Posted by Kel at 5:04 AM
Tuesday, May 25, 2010
Beck says White House "strateg[y]" to "take... out" Fox hosts "one at a time" is worse than "the Nixon enemies list".
The paranoia of Glenn Beck simply knows no bounds. He now claims that the Obama administration is conducting a Nixonesque campaign to destroy him. No doubt because he imagines that he is "speaking the truth to power."
The reality is that sponsors are avoiding him because he called the president a racist and refuses to take back that charge; and, recently, there are questions regarding how he tells his listeners to buy gold whilst being sponsored by Goldline, a company which sell over priced gold coins.
But Beck, ever the conspiracy theorist, manages to make any charge against him part of a huge conspiracy to pick off all right wing commentators. In other words, it's in the interests of "the Fox community" to rally to Beck's defence.
It's ironic that Beck can claim "I have never seen anything like it before" and state that "this is targeting and destroying"; especially as it was Glenn Beck who targeted and destroyed the career of Van Jones.
Seems like Beck like giving it out but whines when he comes under the kind of scrutiny he routinely puts others under.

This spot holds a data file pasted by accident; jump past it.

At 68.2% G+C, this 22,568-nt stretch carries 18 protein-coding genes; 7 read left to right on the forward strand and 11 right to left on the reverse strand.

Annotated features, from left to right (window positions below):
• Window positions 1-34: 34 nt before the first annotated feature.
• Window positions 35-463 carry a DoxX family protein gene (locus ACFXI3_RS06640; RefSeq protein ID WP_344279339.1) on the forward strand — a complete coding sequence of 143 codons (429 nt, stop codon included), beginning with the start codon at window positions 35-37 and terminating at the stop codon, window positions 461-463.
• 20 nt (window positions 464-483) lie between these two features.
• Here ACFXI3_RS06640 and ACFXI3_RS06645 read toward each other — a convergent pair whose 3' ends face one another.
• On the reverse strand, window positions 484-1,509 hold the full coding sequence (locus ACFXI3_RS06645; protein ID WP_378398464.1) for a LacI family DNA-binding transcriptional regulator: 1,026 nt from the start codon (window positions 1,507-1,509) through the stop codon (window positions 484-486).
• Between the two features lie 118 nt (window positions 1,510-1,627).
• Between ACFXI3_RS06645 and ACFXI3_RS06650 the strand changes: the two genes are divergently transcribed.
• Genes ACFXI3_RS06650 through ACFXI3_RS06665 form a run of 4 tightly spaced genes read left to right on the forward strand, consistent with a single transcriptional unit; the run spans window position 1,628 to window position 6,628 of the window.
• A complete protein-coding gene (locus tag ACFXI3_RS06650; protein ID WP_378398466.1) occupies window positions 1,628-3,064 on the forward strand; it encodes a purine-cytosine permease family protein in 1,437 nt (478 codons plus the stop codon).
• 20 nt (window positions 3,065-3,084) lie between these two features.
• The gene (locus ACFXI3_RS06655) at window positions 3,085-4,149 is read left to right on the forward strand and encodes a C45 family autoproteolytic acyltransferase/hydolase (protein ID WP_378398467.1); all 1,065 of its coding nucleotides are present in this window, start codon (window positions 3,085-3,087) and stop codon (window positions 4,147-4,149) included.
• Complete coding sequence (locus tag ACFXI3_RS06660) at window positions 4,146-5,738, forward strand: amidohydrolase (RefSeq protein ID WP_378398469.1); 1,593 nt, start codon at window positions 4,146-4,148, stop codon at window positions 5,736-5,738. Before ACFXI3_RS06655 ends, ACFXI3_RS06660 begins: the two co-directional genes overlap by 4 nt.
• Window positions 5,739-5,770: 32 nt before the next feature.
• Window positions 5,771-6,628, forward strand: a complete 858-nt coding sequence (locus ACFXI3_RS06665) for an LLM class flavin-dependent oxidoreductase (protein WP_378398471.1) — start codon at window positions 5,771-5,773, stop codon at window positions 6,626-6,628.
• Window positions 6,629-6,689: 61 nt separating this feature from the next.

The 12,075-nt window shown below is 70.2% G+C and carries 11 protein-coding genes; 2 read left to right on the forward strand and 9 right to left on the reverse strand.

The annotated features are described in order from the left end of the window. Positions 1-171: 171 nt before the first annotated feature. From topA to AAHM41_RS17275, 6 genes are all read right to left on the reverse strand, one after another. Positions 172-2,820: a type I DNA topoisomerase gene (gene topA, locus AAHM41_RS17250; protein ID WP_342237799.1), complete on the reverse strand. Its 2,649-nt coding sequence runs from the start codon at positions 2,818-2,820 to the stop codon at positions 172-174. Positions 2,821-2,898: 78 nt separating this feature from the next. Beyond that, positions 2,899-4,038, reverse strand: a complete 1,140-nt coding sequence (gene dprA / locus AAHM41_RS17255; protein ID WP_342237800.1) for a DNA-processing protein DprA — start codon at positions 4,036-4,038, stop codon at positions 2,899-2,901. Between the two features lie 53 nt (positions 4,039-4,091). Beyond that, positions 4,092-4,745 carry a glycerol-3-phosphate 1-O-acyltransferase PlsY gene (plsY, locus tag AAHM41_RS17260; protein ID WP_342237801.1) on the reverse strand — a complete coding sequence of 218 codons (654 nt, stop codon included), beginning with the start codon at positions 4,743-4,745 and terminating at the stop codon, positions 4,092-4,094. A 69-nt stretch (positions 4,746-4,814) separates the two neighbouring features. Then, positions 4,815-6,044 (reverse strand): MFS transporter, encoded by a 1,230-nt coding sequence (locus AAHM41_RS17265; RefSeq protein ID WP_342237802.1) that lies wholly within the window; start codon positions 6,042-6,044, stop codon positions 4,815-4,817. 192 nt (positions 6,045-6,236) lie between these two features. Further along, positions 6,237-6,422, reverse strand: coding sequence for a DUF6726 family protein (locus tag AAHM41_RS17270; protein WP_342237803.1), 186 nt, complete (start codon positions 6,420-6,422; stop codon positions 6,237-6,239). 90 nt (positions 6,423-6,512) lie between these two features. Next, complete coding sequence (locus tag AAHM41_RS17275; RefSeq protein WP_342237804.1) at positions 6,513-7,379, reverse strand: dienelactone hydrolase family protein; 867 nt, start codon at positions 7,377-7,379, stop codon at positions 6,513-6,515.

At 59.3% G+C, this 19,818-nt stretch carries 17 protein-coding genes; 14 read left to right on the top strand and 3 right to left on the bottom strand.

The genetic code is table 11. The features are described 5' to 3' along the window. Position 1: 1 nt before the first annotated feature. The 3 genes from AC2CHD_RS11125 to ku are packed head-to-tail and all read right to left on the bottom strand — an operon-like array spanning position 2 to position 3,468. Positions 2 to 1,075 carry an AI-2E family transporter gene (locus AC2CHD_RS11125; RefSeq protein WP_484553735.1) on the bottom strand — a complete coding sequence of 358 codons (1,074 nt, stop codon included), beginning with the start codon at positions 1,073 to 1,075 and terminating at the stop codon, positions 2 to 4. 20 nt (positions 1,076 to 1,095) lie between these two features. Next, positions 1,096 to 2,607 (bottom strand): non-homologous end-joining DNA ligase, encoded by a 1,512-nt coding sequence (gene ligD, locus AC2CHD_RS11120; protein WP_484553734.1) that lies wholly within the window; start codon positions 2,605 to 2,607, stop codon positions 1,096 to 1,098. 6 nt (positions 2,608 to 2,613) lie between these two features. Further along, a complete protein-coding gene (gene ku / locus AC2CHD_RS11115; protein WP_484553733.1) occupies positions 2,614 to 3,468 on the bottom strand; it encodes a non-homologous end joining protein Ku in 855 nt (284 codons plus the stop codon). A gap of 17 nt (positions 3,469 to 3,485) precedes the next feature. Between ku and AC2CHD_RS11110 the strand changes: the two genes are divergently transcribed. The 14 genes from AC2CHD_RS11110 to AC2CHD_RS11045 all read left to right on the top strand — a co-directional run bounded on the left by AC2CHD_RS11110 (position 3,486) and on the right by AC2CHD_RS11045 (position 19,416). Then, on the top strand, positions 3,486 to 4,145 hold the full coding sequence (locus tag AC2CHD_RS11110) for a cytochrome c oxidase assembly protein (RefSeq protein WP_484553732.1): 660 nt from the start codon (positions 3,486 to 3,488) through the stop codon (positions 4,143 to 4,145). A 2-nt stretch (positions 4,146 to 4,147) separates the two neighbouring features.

George Osborne, the Chancellor, and his Liberal Democrat deputy, David Laws, put the emphasis on cutting Whitehall waste and omitted some sensitive areas at a Treasury press conference. It emerged later that the savings would include £130m from police administrative costs; cuts in low carbon projects; a £100m reduction for Network Rail; £108m for London's transport network; £5m for the Arts Council and £266m for regional development agencies.There's going to be lots more of this to come, this really is going to be the government which says no. Of course, the Con-Dems hope that we will one day thank them for their ruthlessness. Conservatives imagine that the country will, one day, see them as modern Thatcherites, doling out much needed - even if it is foul tasting - medicine.
Other measures include: axing 10,000 planned extra university places; scrapping offers of temporary jobs under the young person's guarantee scheme to save £290m; ending child trust funds, designed to provide a "nest egg" for young people when they reach the age of 18; a £1.16bn squeeze on local government; a £150m reduction in the housing budget; saving £1.7bn from delaying and renegotiating contracts and halting projects; £95m from IT schemes and £600m from cutting the costs of quangos.
There will be an immediate freeze on civil service recruitment to save £120m and on "unnecessary spending" on outside consultancy, advertising and computer contracts; ministers will share drivers or use public transport to cut the cost of the government car service by a third, and ministers and officials will normally travel second class to cut the £45m-a-year bill for first-class trips.
The danger to what they are doing is that they might threaten the recovery and bring about a double dip recession. But they are doing it anyway...